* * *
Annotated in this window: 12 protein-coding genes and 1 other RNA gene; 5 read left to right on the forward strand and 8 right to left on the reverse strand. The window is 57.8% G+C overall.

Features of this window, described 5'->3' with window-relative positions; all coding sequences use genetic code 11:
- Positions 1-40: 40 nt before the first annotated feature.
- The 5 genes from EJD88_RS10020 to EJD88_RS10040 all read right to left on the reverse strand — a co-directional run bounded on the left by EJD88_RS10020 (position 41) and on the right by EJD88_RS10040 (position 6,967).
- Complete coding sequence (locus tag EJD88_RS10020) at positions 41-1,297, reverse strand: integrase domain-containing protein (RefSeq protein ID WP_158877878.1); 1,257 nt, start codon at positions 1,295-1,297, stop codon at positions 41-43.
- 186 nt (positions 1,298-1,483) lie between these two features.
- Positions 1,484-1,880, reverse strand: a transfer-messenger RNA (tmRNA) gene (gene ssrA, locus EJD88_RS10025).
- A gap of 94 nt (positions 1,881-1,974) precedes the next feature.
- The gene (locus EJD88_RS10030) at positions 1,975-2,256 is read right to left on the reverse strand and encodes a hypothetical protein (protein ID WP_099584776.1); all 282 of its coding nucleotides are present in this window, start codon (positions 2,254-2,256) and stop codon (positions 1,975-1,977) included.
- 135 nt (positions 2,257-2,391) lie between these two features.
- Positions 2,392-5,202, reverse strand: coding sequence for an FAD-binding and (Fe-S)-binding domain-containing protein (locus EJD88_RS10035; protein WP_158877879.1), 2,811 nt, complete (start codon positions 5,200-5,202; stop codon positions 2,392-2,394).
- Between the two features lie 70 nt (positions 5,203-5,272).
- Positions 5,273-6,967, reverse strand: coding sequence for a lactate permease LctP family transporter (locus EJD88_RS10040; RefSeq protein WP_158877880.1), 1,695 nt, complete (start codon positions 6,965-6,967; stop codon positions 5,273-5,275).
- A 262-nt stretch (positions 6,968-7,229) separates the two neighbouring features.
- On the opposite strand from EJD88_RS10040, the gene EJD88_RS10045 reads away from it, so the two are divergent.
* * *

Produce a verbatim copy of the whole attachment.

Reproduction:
Annotated in this window: 12 protein-coding genes and 1 other RNA gene; 5 read left to right on the forward strand and 8 right to left on the reverse strand. The window is 57.8% G+C overall.

Features of this window, described 5'->3' with window-relative positions; all coding sequences use genetic code 11:
- Positions 1-40: 40 nt before the first annotated feature.
- The 5 genes from EJD88_RS10020 to EJD88_RS10040 all read right to left on the reverse strand — a co-directional run bounded on the left by EJD88_RS10020 (position 41) and on the right by EJD88_RS10040 (position 6,967).
- Complete coding sequence (locus tag EJD88_RS10020) at positions 41-1,297, reverse strand: integrase domain-containing protein (RefSeq protein ID WP_158877878.1); 1,257 nt, start codon at positions 1,295-1,297, stop codon at positions 41-43.
- 186 nt (positions 1,298-1,483) lie between these two features.
- Positions 1,484-1,880, reverse strand: a transfer-messenger RNA (tmRNA) gene (gene ssrA, locus EJD88_RS10025).
- A gap of 94 nt (positions 1,881-1,974) precedes the next feature.
- The gene (locus EJD88_RS10030) at positions 1,975-2,256 is read right to left on the reverse strand and encodes a hypothetical protein (protein ID WP_099584776.1); all 282 of its coding nucleotides are present in this window, start codon (positions 2,254-2,256) and stop codon (positions 1,975-1,977) included.
- 135 nt (positions 2,257-2,391) lie between these two features.
- Positions 2,392-5,202, reverse strand: coding sequence for an FAD-binding and (Fe-S)-binding domain-containing protein (locus EJD88_RS10035; protein WP_158877879.1), 2,811 nt, complete (start codon positions 5,200-5,202; stop codon positions 2,392-2,394).
- Between the two features lie 70 nt (positions 5,203-5,272).
- Positions 5,273-6,967, reverse strand: coding sequence for a lactate permease LctP family transporter (locus EJD88_RS10040; RefSeq protein WP_158877880.1), 1,695 nt, complete (start codon positions 6,965-6,967; stop codon positions 5,273-5,275).
- A 262-nt stretch (positions 6,968-7,229) separates the two neighbouring features.
- On the opposite strand from EJD88_RS10040, the gene EJD88_RS10045 reads away from it, so the two are divergent.